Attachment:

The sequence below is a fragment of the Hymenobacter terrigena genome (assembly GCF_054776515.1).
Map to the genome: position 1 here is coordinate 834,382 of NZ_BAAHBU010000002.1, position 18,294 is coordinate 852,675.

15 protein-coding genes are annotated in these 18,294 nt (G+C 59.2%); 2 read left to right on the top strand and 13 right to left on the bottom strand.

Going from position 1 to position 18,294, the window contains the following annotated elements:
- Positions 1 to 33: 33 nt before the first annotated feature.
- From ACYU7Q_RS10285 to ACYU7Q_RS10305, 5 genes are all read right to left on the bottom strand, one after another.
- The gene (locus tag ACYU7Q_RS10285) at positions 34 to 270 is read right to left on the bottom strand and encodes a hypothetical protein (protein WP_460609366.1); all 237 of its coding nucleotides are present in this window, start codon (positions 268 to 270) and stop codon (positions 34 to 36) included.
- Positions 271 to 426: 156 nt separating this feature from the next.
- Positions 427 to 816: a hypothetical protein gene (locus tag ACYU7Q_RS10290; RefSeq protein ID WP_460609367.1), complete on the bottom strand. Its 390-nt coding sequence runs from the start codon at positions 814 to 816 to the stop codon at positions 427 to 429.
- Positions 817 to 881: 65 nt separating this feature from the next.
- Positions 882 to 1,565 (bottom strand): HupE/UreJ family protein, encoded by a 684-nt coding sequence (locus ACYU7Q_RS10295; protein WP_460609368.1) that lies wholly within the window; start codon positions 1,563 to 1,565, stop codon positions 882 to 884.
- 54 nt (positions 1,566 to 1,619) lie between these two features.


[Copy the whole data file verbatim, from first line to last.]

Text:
The sequence below is a fragment of the Hymenobacter terrigena genome (assembly GCF_054776515.1).
Map to the genome: position 1 here is coordinate 834,382 of NZ_BAAHBU010000002.1, position 18,294 is coordinate 852,675.

15 protein-coding genes are annotated in these 18,294 nt (G+C 59.2%); 2 read left to right on the top strand and 13 right to left on the bottom strand.

Going from position 1 to position 18,294, the window contains the following annotated elements:
- Positions 1 to 33: 33 nt before the first annotated feature.
- From ACYU7Q_RS10285 to ACYU7Q_RS10305, 5 genes are all read right to left on the bottom strand, one after another.
- The gene (locus tag ACYU7Q_RS10285) at positions 34 to 270 is read right to left on the bottom strand and encodes a hypothetical protein (protein WP_460609366.1); all 237 of its coding nucleotides are present in this window, start codon (positions 268 to 270) and stop codon (positions 34 to 36) included.
- Positions 271 to 426: 156 nt separating this feature from the next.
- Positions 427 to 816: a hypothetical protein gene (locus tag ACYU7Q_RS10290; RefSeq protein ID WP_460609367.1), complete on the bottom strand. Its 390-nt coding sequence runs from the start codon at positions 814 to 816 to the stop codon at positions 427 to 429.
- Positions 817 to 881: 65 nt separating this feature from the next.
- Positions 882 to 1,565 (bottom strand): HupE/UreJ family protein, encoded by a 684-nt coding sequence (locus ACYU7Q_RS10295; protein WP_460609368.1) that lies wholly within the window; start codon positions 1,563 to 1,565, stop codon positions 882 to 884.
- 54 nt (positions 1,566 to 1,619) lie between these two features.